Romantic Art in Practice
Cultural Work and the Sister Arts, 1760–1820
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Part of Cambridge Studies in Romanticism
- Author: Thora Brylowe, University of Colorado Boulder
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Exploring the relationship between visual art and literature in the Romantic period, this book makes a claim for a sister-arts 'moment' when the relationship between painting, sculpture, pottery and poetry held special potential for visual artists, engravers and artisans. Elaborating these cultural tensions and associations through a number of case studies, Thora Brylowe sheds light on often untold narratives of English labouring craftsmen and artists as they translated the literary into the visual. Brylowe investigates examples from across the visual spectrum including artefacts, such as Wedgwood's Portland Vase, antiquarianism through the work of William Blake, the career of engraver John Landseer, and the growing influence of libraries and galleries in the period, particularly Boydell's Shakespeare Gallery. Brylowe artfully traces the shifting cultural connections between the imaginative word and the image in a period that saw new print technologies deluge Britain with its first mass media.Read more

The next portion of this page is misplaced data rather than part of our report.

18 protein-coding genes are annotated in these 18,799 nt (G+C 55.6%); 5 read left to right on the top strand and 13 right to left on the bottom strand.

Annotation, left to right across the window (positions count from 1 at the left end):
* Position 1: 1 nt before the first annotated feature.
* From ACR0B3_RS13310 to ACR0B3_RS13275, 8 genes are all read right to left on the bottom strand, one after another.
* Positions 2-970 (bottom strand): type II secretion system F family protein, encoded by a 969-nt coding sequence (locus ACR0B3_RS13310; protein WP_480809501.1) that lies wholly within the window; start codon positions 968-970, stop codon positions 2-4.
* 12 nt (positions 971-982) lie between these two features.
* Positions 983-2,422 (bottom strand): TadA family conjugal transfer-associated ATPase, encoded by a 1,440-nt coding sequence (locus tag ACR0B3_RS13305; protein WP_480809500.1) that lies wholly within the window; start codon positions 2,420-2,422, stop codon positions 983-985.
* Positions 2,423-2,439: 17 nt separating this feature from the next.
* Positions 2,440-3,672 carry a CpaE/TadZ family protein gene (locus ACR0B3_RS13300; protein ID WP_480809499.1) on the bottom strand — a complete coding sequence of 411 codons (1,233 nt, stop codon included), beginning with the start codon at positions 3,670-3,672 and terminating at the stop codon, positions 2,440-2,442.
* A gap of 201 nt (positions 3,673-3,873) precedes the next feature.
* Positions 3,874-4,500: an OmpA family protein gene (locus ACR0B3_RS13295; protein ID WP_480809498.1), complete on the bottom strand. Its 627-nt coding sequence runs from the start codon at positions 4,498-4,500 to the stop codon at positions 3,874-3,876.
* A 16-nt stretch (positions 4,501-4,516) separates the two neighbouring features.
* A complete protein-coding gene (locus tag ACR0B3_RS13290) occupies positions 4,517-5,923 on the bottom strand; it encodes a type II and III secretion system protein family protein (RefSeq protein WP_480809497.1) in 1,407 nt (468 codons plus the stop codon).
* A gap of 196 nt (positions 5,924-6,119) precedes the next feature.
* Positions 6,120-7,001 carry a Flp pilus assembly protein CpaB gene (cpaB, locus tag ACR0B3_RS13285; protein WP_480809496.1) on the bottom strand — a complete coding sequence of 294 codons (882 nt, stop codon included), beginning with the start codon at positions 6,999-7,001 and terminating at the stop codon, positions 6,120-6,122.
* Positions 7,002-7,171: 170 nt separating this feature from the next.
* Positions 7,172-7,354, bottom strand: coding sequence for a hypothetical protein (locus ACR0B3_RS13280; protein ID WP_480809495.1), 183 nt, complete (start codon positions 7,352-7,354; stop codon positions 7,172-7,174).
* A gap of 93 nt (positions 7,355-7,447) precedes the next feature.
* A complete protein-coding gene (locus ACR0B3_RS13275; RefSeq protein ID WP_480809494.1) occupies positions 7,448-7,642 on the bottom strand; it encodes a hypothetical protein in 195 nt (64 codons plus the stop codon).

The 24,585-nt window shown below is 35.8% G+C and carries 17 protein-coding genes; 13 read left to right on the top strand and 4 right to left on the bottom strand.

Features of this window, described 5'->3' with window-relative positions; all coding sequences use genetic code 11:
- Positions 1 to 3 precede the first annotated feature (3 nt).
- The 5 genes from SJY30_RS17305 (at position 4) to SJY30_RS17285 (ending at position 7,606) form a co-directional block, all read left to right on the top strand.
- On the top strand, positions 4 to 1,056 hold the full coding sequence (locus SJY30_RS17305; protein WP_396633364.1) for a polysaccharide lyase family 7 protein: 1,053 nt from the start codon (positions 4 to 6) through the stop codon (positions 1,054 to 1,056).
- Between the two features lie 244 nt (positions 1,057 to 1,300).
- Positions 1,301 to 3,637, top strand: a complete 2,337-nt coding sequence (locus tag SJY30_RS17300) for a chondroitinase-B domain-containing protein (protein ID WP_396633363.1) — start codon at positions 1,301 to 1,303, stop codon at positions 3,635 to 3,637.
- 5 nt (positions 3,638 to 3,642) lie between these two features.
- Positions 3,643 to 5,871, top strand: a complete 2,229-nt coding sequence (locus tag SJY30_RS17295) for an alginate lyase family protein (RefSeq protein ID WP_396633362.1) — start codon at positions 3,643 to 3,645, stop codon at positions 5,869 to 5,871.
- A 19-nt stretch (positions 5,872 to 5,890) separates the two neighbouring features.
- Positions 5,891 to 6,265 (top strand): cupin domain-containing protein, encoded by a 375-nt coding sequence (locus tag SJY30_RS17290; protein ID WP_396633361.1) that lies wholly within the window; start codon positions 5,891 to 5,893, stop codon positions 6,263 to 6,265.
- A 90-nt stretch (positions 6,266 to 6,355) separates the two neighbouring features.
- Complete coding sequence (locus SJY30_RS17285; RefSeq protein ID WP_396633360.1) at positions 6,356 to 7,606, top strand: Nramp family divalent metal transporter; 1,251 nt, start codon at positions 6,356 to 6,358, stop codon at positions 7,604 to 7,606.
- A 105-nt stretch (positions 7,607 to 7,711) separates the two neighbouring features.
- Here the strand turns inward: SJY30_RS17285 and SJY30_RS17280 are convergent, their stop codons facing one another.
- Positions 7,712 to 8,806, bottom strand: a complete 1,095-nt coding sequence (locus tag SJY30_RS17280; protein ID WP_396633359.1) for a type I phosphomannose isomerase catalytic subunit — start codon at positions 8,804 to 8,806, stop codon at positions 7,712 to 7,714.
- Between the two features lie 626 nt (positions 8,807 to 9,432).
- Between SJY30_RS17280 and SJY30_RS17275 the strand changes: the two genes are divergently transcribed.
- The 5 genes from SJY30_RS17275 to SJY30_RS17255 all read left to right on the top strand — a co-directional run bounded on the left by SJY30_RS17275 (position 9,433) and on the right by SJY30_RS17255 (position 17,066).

- Undertakes a reframing of the traditional view of the sister-arts movement
- Explores many examples of well-known artefacts such as Wedgwood's Portland Vase and casts new light on well-known texts by Blake, Wordsworth and Keats
- Examines the professional politics of labouring artists in the Romantic period, including the engraver John Landseer
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- Date Published: July 2018
- format: Adobe eBook Reader
- isbn: 9781108552127
- contains: 22 b/w illus.
- availability: This ISBN is for an eBook version which is distributed on our behalf by a third party.
Table of Contents
1. Original copies: Wedgwood's Portland Vase in paint and poem
2. William Blake, antiquarians, and the status of copy
3. Literary galleries and the media ecology: painting for print in the age of anthologies
4. Poetry against the wall: the (sister) arts in crisis
5. Crossing the line: engraving, John Landseer and the aftermath of the Shakespeare gallery
6. Ravaged brides: Grecian urns on romantic paper
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